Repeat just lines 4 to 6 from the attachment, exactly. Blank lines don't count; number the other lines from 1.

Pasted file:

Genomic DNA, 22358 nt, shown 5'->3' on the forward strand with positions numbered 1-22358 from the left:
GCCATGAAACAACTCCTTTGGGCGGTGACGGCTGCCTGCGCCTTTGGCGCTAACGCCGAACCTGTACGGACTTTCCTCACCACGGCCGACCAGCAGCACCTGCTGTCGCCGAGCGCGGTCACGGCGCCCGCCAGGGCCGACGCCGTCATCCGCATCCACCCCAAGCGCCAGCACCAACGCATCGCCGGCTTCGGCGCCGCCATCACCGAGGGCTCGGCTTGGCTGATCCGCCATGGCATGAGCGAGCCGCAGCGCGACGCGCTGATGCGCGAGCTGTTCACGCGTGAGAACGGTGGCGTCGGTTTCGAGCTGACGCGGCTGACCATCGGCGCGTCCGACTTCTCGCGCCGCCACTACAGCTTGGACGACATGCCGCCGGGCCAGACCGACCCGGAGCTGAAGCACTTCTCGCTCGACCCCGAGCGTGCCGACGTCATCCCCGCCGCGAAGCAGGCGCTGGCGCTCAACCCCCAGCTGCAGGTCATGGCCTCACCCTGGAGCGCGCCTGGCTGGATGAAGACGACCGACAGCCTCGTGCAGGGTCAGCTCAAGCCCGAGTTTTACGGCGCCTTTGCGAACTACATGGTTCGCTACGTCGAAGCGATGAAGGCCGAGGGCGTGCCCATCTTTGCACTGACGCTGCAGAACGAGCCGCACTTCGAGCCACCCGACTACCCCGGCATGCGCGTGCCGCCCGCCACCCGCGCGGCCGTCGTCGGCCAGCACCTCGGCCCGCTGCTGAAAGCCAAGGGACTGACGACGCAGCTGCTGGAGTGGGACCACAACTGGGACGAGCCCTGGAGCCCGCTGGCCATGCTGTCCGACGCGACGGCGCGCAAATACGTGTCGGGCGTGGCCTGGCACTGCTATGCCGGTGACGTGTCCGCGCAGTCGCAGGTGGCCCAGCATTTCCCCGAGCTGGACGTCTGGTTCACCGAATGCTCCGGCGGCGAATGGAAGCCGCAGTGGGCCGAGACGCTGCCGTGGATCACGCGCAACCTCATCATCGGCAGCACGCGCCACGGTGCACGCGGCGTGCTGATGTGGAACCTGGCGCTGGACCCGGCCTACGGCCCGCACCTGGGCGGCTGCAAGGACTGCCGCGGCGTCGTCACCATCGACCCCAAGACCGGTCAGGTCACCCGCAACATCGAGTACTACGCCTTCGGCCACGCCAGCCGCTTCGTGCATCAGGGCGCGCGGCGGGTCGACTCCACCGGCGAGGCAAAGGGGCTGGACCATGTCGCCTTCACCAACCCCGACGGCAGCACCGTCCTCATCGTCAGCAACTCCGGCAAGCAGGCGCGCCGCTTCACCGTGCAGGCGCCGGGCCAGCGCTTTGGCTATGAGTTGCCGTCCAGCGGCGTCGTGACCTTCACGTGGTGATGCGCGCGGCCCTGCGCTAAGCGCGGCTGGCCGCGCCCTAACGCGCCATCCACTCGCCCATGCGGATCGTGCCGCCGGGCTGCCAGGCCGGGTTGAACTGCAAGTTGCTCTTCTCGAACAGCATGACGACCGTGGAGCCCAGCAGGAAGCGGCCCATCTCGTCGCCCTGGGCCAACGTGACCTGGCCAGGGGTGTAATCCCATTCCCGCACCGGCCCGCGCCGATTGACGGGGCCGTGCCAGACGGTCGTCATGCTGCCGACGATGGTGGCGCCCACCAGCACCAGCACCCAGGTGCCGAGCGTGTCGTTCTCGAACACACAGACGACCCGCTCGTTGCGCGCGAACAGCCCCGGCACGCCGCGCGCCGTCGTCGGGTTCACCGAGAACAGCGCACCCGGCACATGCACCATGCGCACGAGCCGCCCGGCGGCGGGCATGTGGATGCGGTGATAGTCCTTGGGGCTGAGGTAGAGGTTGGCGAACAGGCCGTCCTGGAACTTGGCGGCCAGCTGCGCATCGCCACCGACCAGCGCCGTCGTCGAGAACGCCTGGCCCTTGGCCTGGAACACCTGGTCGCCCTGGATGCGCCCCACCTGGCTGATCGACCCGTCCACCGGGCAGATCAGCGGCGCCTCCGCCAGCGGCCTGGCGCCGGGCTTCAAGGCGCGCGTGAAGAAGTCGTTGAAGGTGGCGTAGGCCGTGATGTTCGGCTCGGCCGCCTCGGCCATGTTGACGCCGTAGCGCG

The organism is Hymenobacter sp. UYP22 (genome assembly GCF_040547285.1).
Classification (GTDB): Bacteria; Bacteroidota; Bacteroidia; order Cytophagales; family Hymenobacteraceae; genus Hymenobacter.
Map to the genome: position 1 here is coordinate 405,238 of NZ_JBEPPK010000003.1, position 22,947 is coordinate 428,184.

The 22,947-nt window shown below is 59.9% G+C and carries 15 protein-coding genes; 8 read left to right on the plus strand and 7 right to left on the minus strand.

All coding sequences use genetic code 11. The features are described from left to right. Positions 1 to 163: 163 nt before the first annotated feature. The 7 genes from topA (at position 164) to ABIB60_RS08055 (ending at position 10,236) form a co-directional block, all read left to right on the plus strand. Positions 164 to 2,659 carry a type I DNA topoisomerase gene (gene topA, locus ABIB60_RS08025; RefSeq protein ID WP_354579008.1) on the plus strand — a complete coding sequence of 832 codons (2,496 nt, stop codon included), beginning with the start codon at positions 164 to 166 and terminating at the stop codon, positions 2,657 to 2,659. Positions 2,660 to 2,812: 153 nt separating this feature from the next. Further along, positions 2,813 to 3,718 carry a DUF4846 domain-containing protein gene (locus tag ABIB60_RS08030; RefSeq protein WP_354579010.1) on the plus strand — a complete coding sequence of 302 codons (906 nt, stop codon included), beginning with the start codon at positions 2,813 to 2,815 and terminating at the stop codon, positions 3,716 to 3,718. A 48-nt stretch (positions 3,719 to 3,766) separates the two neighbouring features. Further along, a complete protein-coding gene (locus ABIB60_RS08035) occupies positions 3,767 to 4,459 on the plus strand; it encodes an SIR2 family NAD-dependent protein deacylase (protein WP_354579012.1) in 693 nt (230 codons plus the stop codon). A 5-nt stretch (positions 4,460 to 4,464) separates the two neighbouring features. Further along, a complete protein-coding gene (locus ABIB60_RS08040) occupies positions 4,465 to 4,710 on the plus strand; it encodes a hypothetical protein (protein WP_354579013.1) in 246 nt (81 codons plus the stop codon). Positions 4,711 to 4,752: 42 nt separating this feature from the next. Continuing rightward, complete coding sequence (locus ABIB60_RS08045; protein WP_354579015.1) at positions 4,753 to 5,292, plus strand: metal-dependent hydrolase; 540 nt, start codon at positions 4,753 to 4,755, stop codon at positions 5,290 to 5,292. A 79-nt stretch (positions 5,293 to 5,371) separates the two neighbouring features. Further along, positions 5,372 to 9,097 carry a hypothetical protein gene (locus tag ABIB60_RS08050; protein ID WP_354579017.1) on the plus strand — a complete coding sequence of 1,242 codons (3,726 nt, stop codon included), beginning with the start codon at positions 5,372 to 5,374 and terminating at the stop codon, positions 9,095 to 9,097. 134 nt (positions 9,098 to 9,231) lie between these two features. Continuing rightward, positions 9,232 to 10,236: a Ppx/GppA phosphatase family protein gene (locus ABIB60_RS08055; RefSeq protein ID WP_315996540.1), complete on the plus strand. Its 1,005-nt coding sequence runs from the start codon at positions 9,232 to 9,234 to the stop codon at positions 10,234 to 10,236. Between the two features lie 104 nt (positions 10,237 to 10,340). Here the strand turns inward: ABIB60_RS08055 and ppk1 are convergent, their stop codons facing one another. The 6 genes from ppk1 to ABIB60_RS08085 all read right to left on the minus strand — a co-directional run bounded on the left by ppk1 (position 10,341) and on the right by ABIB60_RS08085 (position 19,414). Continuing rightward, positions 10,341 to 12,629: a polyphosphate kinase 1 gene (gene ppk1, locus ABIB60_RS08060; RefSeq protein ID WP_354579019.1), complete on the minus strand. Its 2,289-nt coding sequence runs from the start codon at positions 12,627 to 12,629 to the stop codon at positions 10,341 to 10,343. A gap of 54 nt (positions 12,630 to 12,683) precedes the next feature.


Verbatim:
Classification (GTDB): Bacteria; Bacteroidota; Bacteroidia; order Cytophagales; family Hymenobacteraceae; genus Hymenobacter.
Map to the genome: position 1 here is coordinate 405,238 of NZ_JBEPPK010000003.1, position 22,947 is coordinate 428,184.

The 22,947-nt window shown below is 59.9% G+C and carries 15 protein-coding genes; 8 read left to right on the plus strand and 7 right to left on the minus strand.